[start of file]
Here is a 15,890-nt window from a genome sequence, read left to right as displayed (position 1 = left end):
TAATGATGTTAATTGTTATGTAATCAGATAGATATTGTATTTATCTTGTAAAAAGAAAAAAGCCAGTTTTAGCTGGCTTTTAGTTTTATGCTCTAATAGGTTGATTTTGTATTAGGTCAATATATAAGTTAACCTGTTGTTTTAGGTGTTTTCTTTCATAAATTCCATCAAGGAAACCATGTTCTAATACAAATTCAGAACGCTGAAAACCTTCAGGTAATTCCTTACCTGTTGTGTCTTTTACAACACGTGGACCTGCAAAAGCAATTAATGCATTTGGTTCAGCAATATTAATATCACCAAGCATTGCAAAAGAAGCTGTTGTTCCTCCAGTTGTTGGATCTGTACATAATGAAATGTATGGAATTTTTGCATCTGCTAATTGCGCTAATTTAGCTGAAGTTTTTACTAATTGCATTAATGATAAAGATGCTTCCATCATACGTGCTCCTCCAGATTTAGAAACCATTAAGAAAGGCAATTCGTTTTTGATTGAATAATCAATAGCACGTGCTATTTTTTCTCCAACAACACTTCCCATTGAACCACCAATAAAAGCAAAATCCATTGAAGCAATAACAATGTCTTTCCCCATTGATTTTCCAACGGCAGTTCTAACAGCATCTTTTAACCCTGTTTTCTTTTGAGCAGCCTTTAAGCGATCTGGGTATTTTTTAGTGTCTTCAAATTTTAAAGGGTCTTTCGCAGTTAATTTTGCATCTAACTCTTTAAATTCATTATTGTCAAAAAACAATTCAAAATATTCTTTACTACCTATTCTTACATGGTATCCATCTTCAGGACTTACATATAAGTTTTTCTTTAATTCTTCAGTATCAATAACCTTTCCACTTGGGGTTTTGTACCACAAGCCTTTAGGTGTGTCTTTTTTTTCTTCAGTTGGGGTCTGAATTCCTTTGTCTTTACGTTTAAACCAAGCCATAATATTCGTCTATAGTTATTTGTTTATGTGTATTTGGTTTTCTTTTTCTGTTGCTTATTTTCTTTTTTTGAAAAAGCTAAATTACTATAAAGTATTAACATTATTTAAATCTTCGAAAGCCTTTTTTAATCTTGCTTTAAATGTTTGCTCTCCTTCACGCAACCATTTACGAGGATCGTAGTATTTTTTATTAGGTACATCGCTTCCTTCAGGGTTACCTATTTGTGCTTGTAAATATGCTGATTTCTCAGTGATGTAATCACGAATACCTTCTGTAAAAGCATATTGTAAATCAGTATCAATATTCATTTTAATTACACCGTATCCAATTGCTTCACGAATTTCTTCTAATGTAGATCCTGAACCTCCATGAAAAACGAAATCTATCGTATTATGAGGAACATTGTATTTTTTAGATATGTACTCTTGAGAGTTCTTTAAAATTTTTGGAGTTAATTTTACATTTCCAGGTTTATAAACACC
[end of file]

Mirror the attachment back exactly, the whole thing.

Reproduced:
Here is a 15,890-nt window from a genome sequence, read left to right as displayed (position 1 = left end):
TAATGATGTTAATTGTTATGTAATCAGATAGATATTGTATTTATCTTGTAAAAAGAAAAAAGCCAGTTTTAGCTGGCTTTTAGTTTTATGCTCTAATAGGTTGATTTTGTATTAGGTCAATATATAAGTTAACCTGTTGTTTTAGGTGTTTTCTTTCATAAATTCCATCAAGGAAACCATGTTCTAATACAAATTCAGAACGCTGAAAACCTTCAGGTAATTCCTTACCTGTTGTGTCTTTTACAACACGTGGACCTGCAAAAGCAATTAATGCATTTGGTTCAGCAATATTAATATCACCAAGCATTGCAAAAGAAGCTGTTGTTCCTCCAGTTGTTGGATCTGTACATAATGAAATGTATGGAATTTTTGCATCTGCTAATTGCGCTAATTTAGCTGAAGTTTTTACTAATTGCATTAATGATAAAGATGCTTCCATCATACGTGCTCCTCCAGATTTAGAAACCATTAAGAAAGGCAATTCGTTTTTGATTGAATAATCAATAGCACGTGCTATTTTTTCTCCAACAACACTTCCCATTGAACCACCAATAAAAGCAAAATCCATTGAAGCAATAACAATGTCTTTCCCCATTGATTTTCCAACGGCAGTTCTAACAGCATCTTTTAACCCTGTTTTCTTTTGAGCAGCCTTTAAGCGATCTGGGTATTTTTTAGTGTCTTCAAATTTTAAAGGGTCTTTCGCAGTTAATTTTGCATCTAACTCTTTAAATTCATTATTGTCAAAAAACAATTCAAAATATTCTTTACTACCTATTCTTACATGGTATCCATCTTCAGGACTTACATATAAGTTTTTCTTTAATTCTTCAGTATCAATAACCTTTCCACTTGGGGTTTTGTACCACAAGCCTTTAGGTGTGTCTTTTTTTTCTTCAGTTGGGGTCTGAATTCCTTTGTCTTTACGTTTAAACCAAGCCATAATATTCGTCTATAGTTATTTGTTTATGTGTATTTGGTTTTCTTTTTCTGTTGCTTATTTTCTTTTTTTGAAAAAGCTAAATTACTATAAAGTATTAACATTATTTAAATCTTCGAAAGCCTTTTTTAATCTTGCTTTAAATGTTTGCTCTCCTTCACGCAACCATTTACGAGGATCGTAGTATTTTTTATTAGGTACATCGCTTCCTTCAGGGTTACCTATTTGTGCTTGTAAATATGCTGATTTCTCAGTGATGTAATCACGAATACCTTCTGTAAAAGCATATTGTAAATCAGTATCAATATTCATTTTAATTACACCGTATCCAATTGCTTCACGAATTTCTTCTAATGTAGATCCTGAACCTCCATGAAAAACGAAATCTATCGTATTATGAGGAACATTGTATTTTTTAGATATGTACTCTTGAGAGTTCTTTAAAATTTTTGGAGTTAATTTTACATTTCCAGGTTTATAAACACC